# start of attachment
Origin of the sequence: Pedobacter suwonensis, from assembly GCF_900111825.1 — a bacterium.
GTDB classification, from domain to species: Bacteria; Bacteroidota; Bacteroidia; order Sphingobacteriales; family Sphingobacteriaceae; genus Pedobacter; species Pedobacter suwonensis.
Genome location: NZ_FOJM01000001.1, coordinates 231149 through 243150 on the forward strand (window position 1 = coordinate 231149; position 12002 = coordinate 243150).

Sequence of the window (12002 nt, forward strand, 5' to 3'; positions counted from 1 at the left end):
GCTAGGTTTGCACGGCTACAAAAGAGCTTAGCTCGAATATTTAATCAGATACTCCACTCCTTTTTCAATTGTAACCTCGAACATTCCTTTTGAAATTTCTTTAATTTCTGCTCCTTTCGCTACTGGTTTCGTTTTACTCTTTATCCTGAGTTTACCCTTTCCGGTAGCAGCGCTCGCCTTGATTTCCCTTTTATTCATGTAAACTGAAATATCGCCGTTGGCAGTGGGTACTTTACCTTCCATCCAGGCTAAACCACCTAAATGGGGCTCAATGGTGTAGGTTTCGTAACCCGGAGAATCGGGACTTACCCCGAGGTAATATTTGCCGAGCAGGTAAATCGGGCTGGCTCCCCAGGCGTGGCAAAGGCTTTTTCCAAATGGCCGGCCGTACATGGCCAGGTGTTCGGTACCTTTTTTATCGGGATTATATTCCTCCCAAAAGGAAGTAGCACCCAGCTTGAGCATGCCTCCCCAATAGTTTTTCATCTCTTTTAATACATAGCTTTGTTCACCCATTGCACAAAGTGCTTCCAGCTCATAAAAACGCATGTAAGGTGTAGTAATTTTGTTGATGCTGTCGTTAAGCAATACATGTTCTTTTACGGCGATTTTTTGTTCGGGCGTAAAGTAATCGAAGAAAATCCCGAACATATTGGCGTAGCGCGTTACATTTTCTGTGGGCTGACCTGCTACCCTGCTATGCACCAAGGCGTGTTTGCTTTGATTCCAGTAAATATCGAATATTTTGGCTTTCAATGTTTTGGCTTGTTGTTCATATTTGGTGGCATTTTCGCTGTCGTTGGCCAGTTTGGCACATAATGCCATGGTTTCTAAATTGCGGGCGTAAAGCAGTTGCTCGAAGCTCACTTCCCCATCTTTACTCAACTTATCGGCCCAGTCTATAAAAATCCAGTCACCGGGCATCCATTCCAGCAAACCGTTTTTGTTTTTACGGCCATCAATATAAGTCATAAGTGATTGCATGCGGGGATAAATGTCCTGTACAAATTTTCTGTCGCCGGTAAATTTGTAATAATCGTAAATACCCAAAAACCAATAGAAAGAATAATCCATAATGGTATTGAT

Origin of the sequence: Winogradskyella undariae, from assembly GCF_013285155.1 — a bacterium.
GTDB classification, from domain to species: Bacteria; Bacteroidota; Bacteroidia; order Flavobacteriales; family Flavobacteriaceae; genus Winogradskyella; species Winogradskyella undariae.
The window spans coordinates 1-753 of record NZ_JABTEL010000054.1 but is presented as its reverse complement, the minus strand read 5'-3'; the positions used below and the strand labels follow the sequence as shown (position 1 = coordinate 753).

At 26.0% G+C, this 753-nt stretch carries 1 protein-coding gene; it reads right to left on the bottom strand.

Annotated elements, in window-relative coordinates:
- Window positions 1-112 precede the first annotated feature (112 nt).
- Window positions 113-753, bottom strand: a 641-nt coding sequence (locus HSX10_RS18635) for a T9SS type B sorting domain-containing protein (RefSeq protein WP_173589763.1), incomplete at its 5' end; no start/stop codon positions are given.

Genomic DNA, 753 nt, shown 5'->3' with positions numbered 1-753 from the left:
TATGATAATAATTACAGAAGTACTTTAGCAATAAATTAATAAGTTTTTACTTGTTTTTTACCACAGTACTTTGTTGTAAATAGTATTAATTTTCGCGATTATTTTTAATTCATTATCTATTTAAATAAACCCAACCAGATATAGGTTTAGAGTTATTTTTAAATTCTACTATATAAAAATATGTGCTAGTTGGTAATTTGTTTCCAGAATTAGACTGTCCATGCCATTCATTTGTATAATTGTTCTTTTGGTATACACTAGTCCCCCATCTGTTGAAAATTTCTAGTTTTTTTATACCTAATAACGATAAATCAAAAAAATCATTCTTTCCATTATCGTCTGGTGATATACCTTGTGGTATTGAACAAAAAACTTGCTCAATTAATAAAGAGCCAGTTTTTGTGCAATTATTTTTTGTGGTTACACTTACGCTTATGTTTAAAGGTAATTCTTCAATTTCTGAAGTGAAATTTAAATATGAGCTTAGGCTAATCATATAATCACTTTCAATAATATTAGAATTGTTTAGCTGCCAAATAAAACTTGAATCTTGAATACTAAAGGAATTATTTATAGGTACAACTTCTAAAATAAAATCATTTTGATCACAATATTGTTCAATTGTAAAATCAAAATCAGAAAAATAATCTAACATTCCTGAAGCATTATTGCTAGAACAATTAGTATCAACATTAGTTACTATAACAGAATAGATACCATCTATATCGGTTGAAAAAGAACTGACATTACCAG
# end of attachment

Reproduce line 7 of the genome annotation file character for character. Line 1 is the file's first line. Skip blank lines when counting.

GTDB classification, from domain to species: Bacteria; Bacteroidota; Bacteroidia; order Flavobacteriales; family Flavobacteriaceae; genus Winogradskyella; species Winogradskyella undariae.